July 18, 2014 by Verse By Verse Quran Study Circle
Q. Can women sit for i’tikaaf in a Mosque in the last ten days of Ramadan?
Praise be to Allah
Yes, it is permissible for a woman to observe i’tikaaf in the mosque during the last ten days of Ramadan.
Indeed, i’tikaaf is Sunnah for both men and women, and the Mothers of the Believers [may Allah be pleased with them (i.e., the wives of the Prophet salAllahu ‘alayhi wa sallam)] used to observe i’tikaaf with the Prophet during his lifetime, and after he passed away.
Al-Bukhaari (2026) and Muslim (1172) narrated from ‘Aa’ishah (radhiAllahu ‘anha) that the Prophet (salAllahu ‘alayhi wa sallam) used to spend the last ten nights of Ramadan in i’tikaaf until he passed away, then his wives observed i’tikaaf after he died.
It says in ‘Awn al-Ma’bood:
This indicates that women are the same as men when it comes to i’tikaaf.
Shaykh ‘Abd al-‘Azeez ibn Baaz (may Allah have mercy on him) said:
I’tikaaf is Sunnah for both men and women, because it was proven that the Prophet (salAllahu ‘alayhi wa sallam) used to observe i’tikaaf during Ramadan, and finally he settled on i’tikaaf during the last ten days, and some of his wives used to observe i’tikaaf with him, then they observed i’tikaaf after he died. The place for i’tikaaf is the mosque in which prayers in congregation are performed.
Can a woman observe i’tikaaf in her house?
If it were permissible for a woman to observe i’tikaaf in her house, the Prophet (salAllahu ‘alayhi wa sallam) would have told them to do that, because it is better for a woman to remain concealed in her house than to go out to the mosque.
Some of the scholars were of the view that it is valid for a woman to observe i’tikaaf in the “mosque” of her house, which is the place that she allocates for prayer in her house. But the majority of scholars said that this is not allowed and said that the place where she prays in her house is not called a masjid (mosque) except by way of metaphor, and it is not really a mosque, so it does not come under the rulings on mosques, hence it is permissible for people who are junub and menstruating women to enter it.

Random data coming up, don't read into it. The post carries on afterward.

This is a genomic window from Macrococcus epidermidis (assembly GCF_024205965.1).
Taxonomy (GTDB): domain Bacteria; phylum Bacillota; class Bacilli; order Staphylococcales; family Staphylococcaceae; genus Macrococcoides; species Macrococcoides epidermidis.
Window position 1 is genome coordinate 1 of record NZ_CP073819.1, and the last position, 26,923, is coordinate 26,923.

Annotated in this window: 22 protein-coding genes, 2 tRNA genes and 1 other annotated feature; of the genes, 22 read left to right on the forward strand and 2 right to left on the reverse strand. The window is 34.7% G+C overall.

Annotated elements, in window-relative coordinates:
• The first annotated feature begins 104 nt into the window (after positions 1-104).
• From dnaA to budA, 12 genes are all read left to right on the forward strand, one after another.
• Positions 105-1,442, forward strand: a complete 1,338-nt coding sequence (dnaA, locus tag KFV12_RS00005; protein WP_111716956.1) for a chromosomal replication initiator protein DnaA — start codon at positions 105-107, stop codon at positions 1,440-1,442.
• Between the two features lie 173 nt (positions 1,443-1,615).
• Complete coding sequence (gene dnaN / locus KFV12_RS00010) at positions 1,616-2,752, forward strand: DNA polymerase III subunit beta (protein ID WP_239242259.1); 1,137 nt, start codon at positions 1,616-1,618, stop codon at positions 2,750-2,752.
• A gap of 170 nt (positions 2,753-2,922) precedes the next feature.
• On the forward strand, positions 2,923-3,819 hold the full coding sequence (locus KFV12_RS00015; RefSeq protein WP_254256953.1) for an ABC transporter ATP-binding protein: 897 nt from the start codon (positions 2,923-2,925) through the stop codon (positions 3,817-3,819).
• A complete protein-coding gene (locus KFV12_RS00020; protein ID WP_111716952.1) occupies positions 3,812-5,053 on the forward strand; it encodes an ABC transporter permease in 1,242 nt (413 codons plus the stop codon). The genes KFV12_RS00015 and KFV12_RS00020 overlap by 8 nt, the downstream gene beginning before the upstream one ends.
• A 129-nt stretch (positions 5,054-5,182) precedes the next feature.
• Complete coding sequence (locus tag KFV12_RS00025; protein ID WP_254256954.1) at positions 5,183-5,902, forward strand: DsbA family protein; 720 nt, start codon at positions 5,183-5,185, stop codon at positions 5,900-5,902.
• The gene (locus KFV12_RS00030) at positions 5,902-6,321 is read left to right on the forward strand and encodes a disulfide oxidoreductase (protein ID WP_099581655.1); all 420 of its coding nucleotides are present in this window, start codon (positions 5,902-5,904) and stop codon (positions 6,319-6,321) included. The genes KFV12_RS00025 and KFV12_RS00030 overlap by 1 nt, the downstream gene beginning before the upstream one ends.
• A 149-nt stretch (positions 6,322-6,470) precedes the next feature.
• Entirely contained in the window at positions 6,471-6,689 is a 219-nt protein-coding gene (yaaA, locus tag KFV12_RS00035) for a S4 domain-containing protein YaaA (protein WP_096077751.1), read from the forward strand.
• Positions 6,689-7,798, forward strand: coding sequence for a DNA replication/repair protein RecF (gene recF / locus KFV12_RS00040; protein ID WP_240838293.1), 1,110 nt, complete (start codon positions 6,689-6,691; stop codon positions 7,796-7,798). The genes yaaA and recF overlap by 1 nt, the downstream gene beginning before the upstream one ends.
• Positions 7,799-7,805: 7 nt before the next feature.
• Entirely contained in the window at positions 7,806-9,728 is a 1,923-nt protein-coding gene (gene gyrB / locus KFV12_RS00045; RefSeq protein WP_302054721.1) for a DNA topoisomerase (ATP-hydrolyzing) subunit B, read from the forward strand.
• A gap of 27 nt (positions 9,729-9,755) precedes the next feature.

See al-Mughni, 4/464.
Al-Nawawi said in al-Majmoo’ (6/505):
It is not valid for men or women to observe i’tikaaf anywhere but in the mosque; it is not valid in the mosque of a woman’s house or the mosque of a man’s house, which is a space that is set aside for prayer.
Shaykh Ibn ‘Uthaymeen (may Allah have mercy on him) was asked in Majmoo’ al-Fataawa (20/264) about where a woman who wants to observe i’tikaaf should do so?
If a woman wants to observe i’tikaaf, she should observe i’tikaaf in the mosque so long as that does not involve anything that is forbidden according to sharee’ah. If that does involve anything that is forbidden then she should not do i’tikaaf.
In al-Mawsoo’ah al-Fiqhiyyah (5/212) it says:
The scholars differed as to where women should observe i’tikaaf. The majority are of the view that women are like men, and their i’tikaaf is not valid unless observed in the mosque. Based on this it is not valid for a woman to observe i’tikaaf in the mosque of her house, because of the report narrated from Ibn ‘Abbaas (radhiAllahu ‘anhu) who asked about a woman who vowed to observe i’tikaaf in the mosque of her house. He said: “(This is) an innovation, and the most hateful of actions to Allah are innovations (bid’ah).” So there can be no i’tikaaf except in a mosque in which prayers are established. And the mosque of a house is not a mosque in the real sense of the word and does not come under the same rulings; it is permissible to change it, and for a person who is junub to sleep in it. Moreover if it were permissible (to observe i’tikaaf at home), the Prophet’s wives (may Allah be pleased with them) would have done that at least once to show that it is permissible.